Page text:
Insight | Making the most of every drop of water


Making the most of every drop of water


Farms increasingly rely on irrigation technology to optimise crop yield and quality, but what about those with poor internet connectivity?

Irrigation and water management is one of the single biggest factors affecting yield and quality in crop production today, yet achieving the necessary accuracy can still be challenging for many farms. Objective and timely data on environmental and crop conditions is vital, as is the ability to effectively use this information to determine the frequency and duration of irrigation events.

Luckily for growers there is now an arsenal of technologies at hand to help, from probes to measure soil moisture content to remote control systems for irrigation equipment and turnkey precision irrigation systems. Choosing the correct technology mix largely depends on the level of accuracy that is required and how the data fits into the farm’s existing irrigation management regime. If starting from scratch, soil moisture sensors are usually the first step, even if used only to ground-truth your existing irrigation methods once in a while. These sensors are not new technology (far from it), but with the rise of the Internet of Things (IoT) they have become cheaper and more effective, having made it easier to view data remotely and on demand.

However, despite the wealth of technology available, deployment can still be challenging, particularly where there is a lack of reliable 3G and 4G mobile coverage.  This is common in many countries, especially in Latin America and Asia Pacific.  In this scenario, other options must be considered, and Inmarsat is partnering with a number of agricultural technology and IoT companies to make this technology easily accessible to growers via our highly reliable satellite connectivity network. Choosing the right communications setup is important, and this largely depends on the size of area to be covered, the amount of data to be transferred and number of devices to be connected.

Some options include enabling sensors, devices or irrigation systems to communicate directly to our satellites or by establishing local communication networks, such as LoRaWAN, which gather data from a number of devices in a field and ‘backhaul’ it over our network from a single point. Local networks are usually more effective when there are lots of devices to connect, such as multiple soil moisture probes in a single field. In field situations, having a reliable power source is essential, so we deploy integrated connectivity units powered by solar that can be easily moved between fields to create a mobile connectivity network. This is much more cost effective than erecting cellular infrastructure, especially when doing so at a monthly fee to reduce capex investment.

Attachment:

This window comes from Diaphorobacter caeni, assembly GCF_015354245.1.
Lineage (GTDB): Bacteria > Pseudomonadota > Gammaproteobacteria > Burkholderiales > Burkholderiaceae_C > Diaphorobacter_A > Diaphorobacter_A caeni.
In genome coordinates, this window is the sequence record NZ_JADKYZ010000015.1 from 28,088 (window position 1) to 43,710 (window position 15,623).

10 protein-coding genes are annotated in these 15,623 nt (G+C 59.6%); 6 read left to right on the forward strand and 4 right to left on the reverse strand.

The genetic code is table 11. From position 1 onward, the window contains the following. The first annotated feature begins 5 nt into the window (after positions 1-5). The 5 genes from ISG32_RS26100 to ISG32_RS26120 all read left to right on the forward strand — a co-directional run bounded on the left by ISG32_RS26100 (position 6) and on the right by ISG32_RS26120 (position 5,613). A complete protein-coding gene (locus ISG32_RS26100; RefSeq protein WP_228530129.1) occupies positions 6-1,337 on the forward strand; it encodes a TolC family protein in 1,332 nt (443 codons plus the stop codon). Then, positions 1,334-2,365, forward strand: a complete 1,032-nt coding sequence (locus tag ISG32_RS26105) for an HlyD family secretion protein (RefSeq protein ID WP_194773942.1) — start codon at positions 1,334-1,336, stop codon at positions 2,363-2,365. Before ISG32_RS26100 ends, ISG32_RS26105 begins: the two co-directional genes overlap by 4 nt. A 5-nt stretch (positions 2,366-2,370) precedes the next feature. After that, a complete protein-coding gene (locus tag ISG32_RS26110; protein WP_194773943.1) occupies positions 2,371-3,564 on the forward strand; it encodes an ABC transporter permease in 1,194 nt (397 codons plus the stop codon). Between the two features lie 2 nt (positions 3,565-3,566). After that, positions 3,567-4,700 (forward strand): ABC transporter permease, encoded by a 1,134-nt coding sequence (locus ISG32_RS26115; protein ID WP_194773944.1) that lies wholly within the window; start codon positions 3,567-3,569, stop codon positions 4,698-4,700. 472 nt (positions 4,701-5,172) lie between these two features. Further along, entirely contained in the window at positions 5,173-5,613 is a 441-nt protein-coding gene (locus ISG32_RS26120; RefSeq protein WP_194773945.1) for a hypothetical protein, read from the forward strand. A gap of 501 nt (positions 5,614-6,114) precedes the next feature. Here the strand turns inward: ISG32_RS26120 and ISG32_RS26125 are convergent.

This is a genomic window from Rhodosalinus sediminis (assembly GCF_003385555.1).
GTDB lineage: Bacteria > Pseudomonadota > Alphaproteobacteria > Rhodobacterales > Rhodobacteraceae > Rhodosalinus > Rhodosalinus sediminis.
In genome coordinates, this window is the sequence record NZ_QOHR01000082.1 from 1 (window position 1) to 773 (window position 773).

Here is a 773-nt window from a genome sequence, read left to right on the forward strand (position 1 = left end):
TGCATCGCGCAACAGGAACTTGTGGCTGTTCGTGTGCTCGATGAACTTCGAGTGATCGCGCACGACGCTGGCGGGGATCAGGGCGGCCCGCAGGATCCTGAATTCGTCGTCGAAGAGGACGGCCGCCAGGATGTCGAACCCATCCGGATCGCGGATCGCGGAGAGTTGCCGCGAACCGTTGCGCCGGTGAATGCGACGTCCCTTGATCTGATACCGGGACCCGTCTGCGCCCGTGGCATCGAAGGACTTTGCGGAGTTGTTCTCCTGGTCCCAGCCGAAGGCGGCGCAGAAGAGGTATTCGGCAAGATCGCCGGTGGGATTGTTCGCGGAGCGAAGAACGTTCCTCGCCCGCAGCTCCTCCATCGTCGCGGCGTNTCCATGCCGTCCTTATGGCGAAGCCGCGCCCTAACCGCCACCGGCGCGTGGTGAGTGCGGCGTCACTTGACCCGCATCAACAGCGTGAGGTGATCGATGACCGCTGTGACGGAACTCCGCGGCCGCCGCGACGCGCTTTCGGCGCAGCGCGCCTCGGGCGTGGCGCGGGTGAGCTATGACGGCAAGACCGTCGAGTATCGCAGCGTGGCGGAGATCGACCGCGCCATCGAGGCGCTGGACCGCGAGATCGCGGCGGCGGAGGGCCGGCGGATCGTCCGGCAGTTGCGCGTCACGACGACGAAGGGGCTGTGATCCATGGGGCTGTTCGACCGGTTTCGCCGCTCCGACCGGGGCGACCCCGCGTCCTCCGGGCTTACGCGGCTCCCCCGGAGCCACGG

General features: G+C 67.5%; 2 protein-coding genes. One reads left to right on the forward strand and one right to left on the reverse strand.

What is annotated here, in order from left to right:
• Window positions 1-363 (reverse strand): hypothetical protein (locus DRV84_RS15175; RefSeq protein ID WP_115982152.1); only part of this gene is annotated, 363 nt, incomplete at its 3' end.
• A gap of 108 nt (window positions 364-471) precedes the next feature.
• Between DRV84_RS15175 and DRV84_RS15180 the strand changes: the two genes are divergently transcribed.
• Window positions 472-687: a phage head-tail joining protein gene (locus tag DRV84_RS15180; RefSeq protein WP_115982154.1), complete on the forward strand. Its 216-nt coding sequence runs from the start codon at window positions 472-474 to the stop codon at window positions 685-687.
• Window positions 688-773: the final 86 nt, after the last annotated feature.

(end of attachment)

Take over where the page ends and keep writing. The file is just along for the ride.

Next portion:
In all cases it is best to thoroughly review your requirements before you start deploying devices. If you are an agritech company looking to grow your market in areas of low connectivity, or an agribusiness planning  to modernise your irrigation management,  Inmarsat is equipped to support you with our highly reliable, secure, global network and global community of trusted partners.

About the author

Steven Tompkins is Director of Agriculture for Inmarsat Enterprise. He is responsible for using the organisation’s market leading high-speed data communications and global IoT capability to build practical solutions for a digitally connected agriculture sector. Steven has extensive experience consulting for large private and public sector organisations in the agri-food industries, building and running complex projects to improve agricultural productivity and sustainability across multiple geographies. He has recently joined Inmarsat from a leading agricultural research organisation in the UK (NIAB) in which his focus was to take new science and knowledge and turn it into practical tools and technologies for farmers such as yield forecasting models and precision irrigation technologies.